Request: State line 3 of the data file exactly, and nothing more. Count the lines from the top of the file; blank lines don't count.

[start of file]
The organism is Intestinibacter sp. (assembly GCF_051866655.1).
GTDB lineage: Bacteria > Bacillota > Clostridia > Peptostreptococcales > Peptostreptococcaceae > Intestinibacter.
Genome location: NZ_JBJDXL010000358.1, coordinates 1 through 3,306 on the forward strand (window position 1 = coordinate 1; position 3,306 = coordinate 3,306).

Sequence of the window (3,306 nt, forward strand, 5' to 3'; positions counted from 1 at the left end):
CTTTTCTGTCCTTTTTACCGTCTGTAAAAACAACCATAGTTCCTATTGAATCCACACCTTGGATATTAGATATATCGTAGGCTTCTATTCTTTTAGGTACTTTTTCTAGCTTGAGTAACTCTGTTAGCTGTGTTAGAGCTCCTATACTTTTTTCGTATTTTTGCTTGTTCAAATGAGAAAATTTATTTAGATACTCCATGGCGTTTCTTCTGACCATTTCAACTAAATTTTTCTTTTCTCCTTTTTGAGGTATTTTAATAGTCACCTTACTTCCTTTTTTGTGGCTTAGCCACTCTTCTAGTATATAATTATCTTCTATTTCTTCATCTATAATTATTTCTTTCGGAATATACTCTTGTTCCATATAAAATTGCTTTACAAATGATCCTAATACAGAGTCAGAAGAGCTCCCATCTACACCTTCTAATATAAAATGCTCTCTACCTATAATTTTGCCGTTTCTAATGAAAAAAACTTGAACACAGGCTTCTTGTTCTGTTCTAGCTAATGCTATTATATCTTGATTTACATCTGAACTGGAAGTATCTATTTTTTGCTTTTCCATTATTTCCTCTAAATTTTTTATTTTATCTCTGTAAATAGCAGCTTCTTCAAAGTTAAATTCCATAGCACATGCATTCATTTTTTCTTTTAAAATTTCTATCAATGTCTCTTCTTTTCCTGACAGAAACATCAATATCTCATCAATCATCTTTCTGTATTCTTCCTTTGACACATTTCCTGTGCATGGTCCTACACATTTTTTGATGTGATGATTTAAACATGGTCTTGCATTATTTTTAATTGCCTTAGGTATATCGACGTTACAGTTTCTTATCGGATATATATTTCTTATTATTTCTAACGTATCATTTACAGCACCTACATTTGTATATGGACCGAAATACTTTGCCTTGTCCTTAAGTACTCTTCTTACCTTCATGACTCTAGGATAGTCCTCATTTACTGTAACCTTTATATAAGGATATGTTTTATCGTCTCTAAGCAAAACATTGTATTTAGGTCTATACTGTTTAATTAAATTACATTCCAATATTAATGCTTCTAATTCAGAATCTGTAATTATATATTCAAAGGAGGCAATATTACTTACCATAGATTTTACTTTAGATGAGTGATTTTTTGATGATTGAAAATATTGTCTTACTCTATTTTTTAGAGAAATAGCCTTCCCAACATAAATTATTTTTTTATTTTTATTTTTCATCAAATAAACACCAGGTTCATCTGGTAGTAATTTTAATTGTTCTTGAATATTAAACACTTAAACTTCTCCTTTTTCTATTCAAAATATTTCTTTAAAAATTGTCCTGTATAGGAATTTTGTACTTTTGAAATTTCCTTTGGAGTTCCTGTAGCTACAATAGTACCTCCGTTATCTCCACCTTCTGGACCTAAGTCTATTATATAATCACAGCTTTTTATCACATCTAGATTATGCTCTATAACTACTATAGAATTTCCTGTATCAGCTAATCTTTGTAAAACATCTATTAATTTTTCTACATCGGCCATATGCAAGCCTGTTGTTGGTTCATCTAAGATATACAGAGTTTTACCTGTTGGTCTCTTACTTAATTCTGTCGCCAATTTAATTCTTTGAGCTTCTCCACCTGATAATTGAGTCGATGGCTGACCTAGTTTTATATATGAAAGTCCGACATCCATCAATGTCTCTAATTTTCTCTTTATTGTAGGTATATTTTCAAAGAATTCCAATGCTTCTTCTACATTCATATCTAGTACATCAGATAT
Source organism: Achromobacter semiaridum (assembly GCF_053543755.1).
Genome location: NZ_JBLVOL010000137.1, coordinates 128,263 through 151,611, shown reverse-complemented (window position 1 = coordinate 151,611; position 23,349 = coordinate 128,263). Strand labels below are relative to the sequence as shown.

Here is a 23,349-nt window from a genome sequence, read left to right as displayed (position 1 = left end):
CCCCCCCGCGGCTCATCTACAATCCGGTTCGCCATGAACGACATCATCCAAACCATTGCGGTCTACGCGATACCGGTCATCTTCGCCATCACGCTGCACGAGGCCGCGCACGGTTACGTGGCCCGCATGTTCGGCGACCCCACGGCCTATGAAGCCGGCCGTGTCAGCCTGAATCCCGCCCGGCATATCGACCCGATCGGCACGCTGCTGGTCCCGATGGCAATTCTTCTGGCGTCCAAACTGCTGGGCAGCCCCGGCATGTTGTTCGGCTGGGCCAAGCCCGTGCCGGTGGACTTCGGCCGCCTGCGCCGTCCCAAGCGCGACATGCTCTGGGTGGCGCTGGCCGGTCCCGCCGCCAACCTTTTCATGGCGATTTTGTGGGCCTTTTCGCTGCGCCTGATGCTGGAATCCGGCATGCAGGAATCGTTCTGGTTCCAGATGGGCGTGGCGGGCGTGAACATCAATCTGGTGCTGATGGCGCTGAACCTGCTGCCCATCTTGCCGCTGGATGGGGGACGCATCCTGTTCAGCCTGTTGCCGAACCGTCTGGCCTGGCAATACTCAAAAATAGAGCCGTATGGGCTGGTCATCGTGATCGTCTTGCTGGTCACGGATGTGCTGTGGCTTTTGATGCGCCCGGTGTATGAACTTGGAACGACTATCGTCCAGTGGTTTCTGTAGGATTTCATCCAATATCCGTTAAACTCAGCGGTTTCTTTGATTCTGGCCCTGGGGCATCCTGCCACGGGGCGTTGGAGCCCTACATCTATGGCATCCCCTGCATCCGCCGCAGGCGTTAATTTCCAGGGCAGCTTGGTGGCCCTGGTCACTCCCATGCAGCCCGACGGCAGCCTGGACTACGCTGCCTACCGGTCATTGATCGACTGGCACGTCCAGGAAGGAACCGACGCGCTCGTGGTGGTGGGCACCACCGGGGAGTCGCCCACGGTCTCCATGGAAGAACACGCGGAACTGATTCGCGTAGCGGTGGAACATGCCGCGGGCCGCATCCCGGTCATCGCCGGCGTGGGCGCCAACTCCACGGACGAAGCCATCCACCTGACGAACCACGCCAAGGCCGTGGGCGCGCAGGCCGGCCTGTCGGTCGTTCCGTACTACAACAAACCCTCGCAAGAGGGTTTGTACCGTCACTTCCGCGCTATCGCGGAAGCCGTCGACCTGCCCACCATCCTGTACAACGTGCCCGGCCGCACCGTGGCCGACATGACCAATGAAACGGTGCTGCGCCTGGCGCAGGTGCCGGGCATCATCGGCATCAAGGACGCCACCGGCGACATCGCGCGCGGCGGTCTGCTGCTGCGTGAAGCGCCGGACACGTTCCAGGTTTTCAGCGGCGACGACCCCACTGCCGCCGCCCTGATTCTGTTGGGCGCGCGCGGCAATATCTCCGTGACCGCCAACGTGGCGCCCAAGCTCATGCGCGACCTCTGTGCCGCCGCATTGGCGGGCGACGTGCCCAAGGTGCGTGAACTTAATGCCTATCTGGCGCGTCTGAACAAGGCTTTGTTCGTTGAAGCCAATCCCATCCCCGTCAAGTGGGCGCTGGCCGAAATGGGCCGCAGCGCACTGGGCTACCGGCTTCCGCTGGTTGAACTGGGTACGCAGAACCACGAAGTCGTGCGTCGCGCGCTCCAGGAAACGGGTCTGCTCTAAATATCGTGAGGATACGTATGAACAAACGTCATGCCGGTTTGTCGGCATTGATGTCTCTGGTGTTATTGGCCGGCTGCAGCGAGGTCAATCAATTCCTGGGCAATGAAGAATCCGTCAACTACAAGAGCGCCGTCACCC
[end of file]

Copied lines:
Genome location: NZ_JBJDXL010000358.1, coordinates 1 through 3,306 on the forward strand (window position 1 = coordinate 1; position 3,306 = coordinate 3,306).